The world is in a state of flux. In fact flux is the operating keyword in today’s state of affairs. Everything that can be measured will be, and any data that can be extrapolated into a conclusion is embraced. Even the traditional notion of an office desk with a computer and In and Out trays is being questioned. Co-working spaces and hot desks are sprouting up in cities all over the world. In Singapore places like Collective Works and The Great Room have emerged in the financial hubs, offering a fast Internet connection, great views and an ergonomic chair for the travelling professional nomad.
But traditional offices won’t be going anywhere, at least if you want to get things done, according to a report published by the Harvard Business Review. The authors of the report found that being physically close to your colleagues meant that you would finish your tasks and projects up to 32 per cent faster. (We’re assuming that these people are on good terms with their peers.) So what does this mean for all of us? James JJ Acuna, architect and creative director of JJA/Bespoke Architecture, has been in the corporate cubicle as well as travelled the world as a creative nomad, and is in a unique position to tell us what he thinks the office of the future is like.
What’s your creative process like?
Travelling, taking tons of photographs, and writing about everything I see, taste, touch and smell on my blog is a form of research, which I feel is all part of the creative process. It means that everything that I like and that I’ve seen, I’ve processed internally and have come to understand what it’s all about.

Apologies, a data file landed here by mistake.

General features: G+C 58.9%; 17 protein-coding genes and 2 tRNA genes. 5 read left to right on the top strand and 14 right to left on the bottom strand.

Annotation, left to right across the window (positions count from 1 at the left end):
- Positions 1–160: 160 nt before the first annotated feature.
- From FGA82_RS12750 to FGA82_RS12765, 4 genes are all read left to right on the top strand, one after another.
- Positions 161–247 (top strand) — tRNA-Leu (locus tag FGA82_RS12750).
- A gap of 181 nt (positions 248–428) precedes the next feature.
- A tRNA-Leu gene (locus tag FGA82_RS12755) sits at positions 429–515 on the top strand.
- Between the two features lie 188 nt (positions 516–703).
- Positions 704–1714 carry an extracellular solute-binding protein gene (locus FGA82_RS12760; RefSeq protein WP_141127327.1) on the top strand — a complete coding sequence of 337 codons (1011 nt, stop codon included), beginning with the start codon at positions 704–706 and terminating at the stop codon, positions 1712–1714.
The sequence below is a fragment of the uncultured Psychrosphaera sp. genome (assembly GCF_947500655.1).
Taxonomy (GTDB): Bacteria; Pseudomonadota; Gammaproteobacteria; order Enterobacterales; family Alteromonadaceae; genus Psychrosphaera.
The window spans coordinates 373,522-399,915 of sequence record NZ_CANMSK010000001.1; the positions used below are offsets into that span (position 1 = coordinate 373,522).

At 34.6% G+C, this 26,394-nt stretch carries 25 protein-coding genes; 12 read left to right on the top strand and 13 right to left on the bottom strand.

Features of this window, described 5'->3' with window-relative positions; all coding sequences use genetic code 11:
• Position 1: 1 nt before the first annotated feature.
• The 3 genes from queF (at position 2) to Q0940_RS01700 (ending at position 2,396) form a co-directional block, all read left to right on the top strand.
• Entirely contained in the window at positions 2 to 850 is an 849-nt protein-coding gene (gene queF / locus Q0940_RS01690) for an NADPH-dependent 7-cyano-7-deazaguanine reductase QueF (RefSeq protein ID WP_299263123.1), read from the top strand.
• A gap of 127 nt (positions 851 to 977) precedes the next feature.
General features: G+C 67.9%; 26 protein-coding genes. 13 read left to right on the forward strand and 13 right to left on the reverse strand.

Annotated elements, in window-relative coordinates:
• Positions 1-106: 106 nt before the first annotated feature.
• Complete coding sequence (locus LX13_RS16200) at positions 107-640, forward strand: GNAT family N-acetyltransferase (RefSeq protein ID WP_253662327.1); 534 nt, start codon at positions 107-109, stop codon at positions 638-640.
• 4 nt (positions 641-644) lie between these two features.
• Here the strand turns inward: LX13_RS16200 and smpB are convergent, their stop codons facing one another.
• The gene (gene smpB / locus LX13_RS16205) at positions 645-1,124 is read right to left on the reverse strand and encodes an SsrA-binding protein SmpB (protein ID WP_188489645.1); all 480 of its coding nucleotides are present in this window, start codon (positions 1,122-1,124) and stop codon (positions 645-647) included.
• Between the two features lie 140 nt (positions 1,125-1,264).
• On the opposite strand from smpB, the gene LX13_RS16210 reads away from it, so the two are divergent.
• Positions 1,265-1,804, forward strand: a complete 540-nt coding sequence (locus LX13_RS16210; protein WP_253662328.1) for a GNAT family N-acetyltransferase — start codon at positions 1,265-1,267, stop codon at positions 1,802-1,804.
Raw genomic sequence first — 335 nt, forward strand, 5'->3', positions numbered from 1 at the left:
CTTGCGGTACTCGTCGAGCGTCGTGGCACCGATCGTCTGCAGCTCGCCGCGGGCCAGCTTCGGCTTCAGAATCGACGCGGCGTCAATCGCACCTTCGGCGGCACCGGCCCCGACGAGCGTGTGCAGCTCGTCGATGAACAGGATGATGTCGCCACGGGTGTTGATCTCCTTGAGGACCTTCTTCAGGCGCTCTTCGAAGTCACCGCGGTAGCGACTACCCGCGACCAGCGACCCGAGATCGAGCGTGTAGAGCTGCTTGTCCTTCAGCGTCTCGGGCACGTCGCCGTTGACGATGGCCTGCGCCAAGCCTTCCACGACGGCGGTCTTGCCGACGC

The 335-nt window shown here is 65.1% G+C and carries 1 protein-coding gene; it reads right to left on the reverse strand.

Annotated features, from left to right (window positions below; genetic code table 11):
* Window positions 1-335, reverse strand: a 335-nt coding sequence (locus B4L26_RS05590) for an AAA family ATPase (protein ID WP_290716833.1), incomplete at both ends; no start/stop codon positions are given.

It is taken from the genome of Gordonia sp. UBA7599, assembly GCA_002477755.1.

How did the collaboration with Apple start?
The people from Apple knew about me through my design- and travel-focused website. They understood how mobile my lifestyle seemed, and when they found out more about how I juggled my life as an architect and interior Designer with that of a writer, blogger, and teacher, they asked if they could film my workflow. I said why not. Everything you see on the film is real and really reflects my daily use of a mobile computing, which contributes to my overall location-agnostic lifestyle.
Was it difficult not to have a physical rooted space to work from?
I started my company, JJA / Bespoke Architecture just at the beginning of this year after working hardcore in the corporate world as an architect for 10 years. So for me, much of the year “desk-free” was fine because I had three jobs on-going simultaneously in three different cities – Hong Kong, Manila, and Bangkok – for my consultancy. However, as we arrive to the end of the year, I’m finally getting an official office, within a tech-oriented co-working space called WeWork in Hong Kong; there’s only so much “hotdesking” in coffee shops I can take! That said it’s a small investment relative to how other more traditional architects set up their own studios.
What do you think the office of the future will be like?
I don’t know what the number is, but I do see more and more professionals within niche industries letting go of traditional office spaces because they don’t want start-up costs and overhead to hinder their service offerings or they just have to travel more than they do having to stay in one city, or a mixture of all these factors. It’s definitely hard to tell whether the market is leading mobile technology or vice versa, but the trajectory definitely points to having the office tethered to the body, rather than the other way around. It’s a good feeling to be a small part of this location-agnostic movement.